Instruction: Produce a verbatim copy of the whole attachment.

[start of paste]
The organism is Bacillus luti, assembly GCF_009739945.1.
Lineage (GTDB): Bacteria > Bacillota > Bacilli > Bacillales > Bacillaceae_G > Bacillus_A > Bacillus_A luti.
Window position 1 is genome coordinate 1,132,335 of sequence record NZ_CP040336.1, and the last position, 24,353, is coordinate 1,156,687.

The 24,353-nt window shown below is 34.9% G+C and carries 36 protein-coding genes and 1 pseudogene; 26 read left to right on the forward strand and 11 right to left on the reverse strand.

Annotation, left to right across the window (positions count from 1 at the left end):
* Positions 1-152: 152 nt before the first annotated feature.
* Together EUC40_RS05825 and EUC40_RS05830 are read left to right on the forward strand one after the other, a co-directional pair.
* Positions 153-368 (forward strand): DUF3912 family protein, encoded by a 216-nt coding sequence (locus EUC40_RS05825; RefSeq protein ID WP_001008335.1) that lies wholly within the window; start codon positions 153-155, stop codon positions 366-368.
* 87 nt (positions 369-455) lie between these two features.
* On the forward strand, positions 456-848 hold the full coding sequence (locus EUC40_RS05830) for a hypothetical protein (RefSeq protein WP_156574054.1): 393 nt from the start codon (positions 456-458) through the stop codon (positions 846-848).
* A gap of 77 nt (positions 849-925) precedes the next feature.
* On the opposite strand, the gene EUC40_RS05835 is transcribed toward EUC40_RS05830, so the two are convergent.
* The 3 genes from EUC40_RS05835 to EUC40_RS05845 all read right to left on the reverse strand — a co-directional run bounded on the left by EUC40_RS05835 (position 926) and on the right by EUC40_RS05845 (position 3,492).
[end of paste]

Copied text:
The organism is Bacillus luti, assembly GCF_009739945.1.
Lineage (GTDB): Bacteria > Bacillota > Bacilli > Bacillales > Bacillaceae_G > Bacillus_A > Bacillus_A luti.
Window position 1 is genome coordinate 1,132,335 of sequence record NZ_CP040336.1, and the last position, 24,353, is coordinate 1,156,687.

The 24,353-nt window shown below is 34.9% G+C and carries 36 protein-coding genes and 1 pseudogene; 26 read left to right on the forward strand and 11 right to left on the reverse strand.

Annotation, left to right across the window (positions count from 1 at the left end):
* Positions 1-152: 152 nt before the first annotated feature.
* Together EUC40_RS05825 and EUC40_RS05830 are read left to right on the forward strand one after the other, a co-directional pair.
* Positions 153-368 (forward strand): DUF3912 family protein, encoded by a 216-nt coding sequence (locus EUC40_RS05825; RefSeq protein ID WP_001008335.1) that lies wholly within the window; start codon positions 153-155, stop codon positions 366-368.
* 87 nt (positions 369-455) lie between these two features.
* On the forward strand, positions 456-848 hold the full coding sequence (locus EUC40_RS05830) for a hypothetical protein (RefSeq protein WP_156574054.1): 393 nt from the start codon (positions 456-458) through the stop codon (positions 846-848).
* A gap of 77 nt (positions 849-925) precedes the next feature.
* On the opposite strand, the gene EUC40_RS05835 is transcribed toward EUC40_RS05830, so the two are convergent.
* The 3 genes from EUC40_RS05835 to EUC40_RS05845 all read right to left on the reverse strand — a co-directional run bounded on the left by EUC40_RS05835 (position 926) and on the right by EUC40_RS05845 (position 3,492).